Samuel may have previously purchased the freehold to the property upon the death of John George Mortlock in 1917 when his estate was sold off by his executors. Despite leaving Meldreth for Pinner in Middlesex it would seem that Samuel maintained his local connections. He passed away in 1939 in St George’s Nursing Home on Kneesworth Street in Royston and he left his estate  to the Reverend Henry McNeice of Melbourn and to Henry’s son Desmond, himself the vicar of Meldreth and Melbourn between 1961 and 1972.

The four Ellis sisters all hailed from Thriplow where their father Joseph Ingle Ellis was a large land-holding farmer and Lord of the Manor. Similarly, Joseph’s brother, John Ingle Ellis, was Lord of Wimbish Manor in Shepreth.

Both Thriplow and Shepreth had a history of religious nonconformity even before the Meldreth puritan preacher the Reverend Joseph Oddy and his fellow preacher the Reverend Francis Holcroft of Barrington were imprisoned for their beliefs after the Restoration of the Monarchy in 1660.

Forming a “gathered” church the two preachers drew the support of hundreds of followers across the counties of Bedfordshire and Cambridgeshire. A century later the Methodist cleric John Wesley joined a crowd of nearly two thousand in Thriplow to hear the words of another travelling puritan preacher.

Against this religious background the Ellis sisters’ father, grandfather and great grandfather, all called Joseph, were leading Non-Conformists in Thriplow and the surrounding villages. The eldest Joseph was a deacon at the Independent Chapel in nearby Fowlmere though, ironically, for many years both he and his son were also churchwardens in Thriplow. This was probably in part a reflection of their elevated social status within the village combined with the accommodating nature of the village vicar who was content not to confront their religious beliefs.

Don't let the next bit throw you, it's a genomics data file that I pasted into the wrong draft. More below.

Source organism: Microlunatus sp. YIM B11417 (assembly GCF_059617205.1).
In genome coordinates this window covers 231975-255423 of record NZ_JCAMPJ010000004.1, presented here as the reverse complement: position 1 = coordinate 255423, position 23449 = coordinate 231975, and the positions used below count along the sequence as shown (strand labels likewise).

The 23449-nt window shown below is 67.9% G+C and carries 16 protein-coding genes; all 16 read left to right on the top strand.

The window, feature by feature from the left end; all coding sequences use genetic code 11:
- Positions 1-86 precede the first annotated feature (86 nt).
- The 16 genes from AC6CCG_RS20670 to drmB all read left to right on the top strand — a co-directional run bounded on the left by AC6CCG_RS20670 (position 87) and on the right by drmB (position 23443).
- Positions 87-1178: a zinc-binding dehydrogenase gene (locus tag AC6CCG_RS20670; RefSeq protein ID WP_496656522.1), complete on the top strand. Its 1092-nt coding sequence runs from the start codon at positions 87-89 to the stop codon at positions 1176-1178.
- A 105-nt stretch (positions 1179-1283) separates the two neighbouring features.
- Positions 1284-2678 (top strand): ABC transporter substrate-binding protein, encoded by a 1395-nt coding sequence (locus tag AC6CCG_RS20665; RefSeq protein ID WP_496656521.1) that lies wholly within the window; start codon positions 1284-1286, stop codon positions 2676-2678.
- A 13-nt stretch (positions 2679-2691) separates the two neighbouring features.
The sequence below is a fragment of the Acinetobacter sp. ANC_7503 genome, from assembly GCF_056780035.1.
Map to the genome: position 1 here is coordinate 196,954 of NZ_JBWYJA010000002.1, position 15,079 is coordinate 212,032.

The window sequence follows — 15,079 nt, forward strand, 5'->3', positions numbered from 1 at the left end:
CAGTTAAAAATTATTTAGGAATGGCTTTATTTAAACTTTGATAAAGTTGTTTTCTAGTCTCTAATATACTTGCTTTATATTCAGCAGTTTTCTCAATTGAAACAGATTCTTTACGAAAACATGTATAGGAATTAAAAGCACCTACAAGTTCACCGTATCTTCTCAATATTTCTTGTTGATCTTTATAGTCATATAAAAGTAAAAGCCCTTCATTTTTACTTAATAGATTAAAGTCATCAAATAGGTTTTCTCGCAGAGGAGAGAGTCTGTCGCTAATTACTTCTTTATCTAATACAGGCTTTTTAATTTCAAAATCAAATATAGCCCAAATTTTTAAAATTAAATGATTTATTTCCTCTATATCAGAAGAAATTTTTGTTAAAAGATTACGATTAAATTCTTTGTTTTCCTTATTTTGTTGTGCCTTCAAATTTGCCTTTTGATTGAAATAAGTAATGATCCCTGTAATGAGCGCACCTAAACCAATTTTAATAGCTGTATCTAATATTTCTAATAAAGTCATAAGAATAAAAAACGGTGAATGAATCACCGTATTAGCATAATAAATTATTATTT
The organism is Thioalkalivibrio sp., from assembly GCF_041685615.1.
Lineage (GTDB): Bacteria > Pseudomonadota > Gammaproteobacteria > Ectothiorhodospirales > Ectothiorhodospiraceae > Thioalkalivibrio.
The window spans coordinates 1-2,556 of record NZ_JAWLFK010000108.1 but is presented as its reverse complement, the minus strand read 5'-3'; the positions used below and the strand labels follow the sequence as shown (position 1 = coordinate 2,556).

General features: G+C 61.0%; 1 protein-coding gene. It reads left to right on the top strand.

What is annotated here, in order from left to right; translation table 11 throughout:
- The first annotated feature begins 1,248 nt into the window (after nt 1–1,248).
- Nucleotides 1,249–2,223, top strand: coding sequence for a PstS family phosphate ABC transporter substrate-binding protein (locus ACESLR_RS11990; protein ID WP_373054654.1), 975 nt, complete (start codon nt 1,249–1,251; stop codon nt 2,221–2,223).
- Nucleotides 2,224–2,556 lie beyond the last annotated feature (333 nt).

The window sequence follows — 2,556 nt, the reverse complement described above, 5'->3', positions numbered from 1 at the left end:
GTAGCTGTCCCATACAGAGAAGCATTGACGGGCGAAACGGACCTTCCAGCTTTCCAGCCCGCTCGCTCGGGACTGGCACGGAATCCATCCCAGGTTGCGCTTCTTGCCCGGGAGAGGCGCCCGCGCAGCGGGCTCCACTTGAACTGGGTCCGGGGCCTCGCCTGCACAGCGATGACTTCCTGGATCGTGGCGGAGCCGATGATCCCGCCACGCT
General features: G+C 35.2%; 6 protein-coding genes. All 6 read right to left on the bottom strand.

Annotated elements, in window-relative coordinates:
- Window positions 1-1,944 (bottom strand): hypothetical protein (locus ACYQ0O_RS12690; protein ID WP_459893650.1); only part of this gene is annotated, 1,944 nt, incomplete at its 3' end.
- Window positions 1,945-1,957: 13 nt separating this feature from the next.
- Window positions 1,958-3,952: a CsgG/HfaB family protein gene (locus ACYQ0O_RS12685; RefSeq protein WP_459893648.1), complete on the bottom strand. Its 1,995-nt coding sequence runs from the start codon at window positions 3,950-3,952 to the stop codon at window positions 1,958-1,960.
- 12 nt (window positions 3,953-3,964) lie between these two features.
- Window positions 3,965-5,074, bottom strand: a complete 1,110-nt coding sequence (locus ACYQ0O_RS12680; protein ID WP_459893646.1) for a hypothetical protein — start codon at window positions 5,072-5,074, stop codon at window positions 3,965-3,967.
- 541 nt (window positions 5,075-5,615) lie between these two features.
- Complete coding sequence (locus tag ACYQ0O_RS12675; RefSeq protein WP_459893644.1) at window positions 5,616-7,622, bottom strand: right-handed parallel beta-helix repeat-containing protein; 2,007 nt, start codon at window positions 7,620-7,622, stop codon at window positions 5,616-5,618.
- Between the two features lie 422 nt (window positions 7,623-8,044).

This mutually convenient arrangement came to an abrupt end with the arrival of a new vicar in 1832, the Reverend Jenks, who wrote to the Cambridge newspaper accusing Joseph II of ridiculing the church in front of his farm workers and, perhaps more tellingly, of withholding payment of his not inconsiderable church rates. Rectory Farm, the Ellis family’s home at that time was ultimately owned by the lay rectors of Peterhouse College.

Undaunted and perhaps encouraged by the rift in the relationship, Joseph II, by 1835, had built a new Independent chapel for the ever-growing congregation of dissenters in the village.

In 1862 Joseph III built a new family home – Thriplow House – where the sisters were raised. On his decease in 1890 Joseph Ellis’s estate passed to their brother Arthur who continued the family farming business before declining health caused him to sell much of his significant land and property holdings. This was in 1927 – the year before his sisters moved to Meldreth and purchased The Grove.

All four spinster sisters and Isabel Mary Gifford, their recently widowed sister, were in residence as war broke out in 1939 but owning a Hillman Minx motor car and using their additional wartime petrol allowance Mr John Blows, formerly of Thriplow and latterly residing on Meldreth High Street, would act as their chauffeur. (Photo L)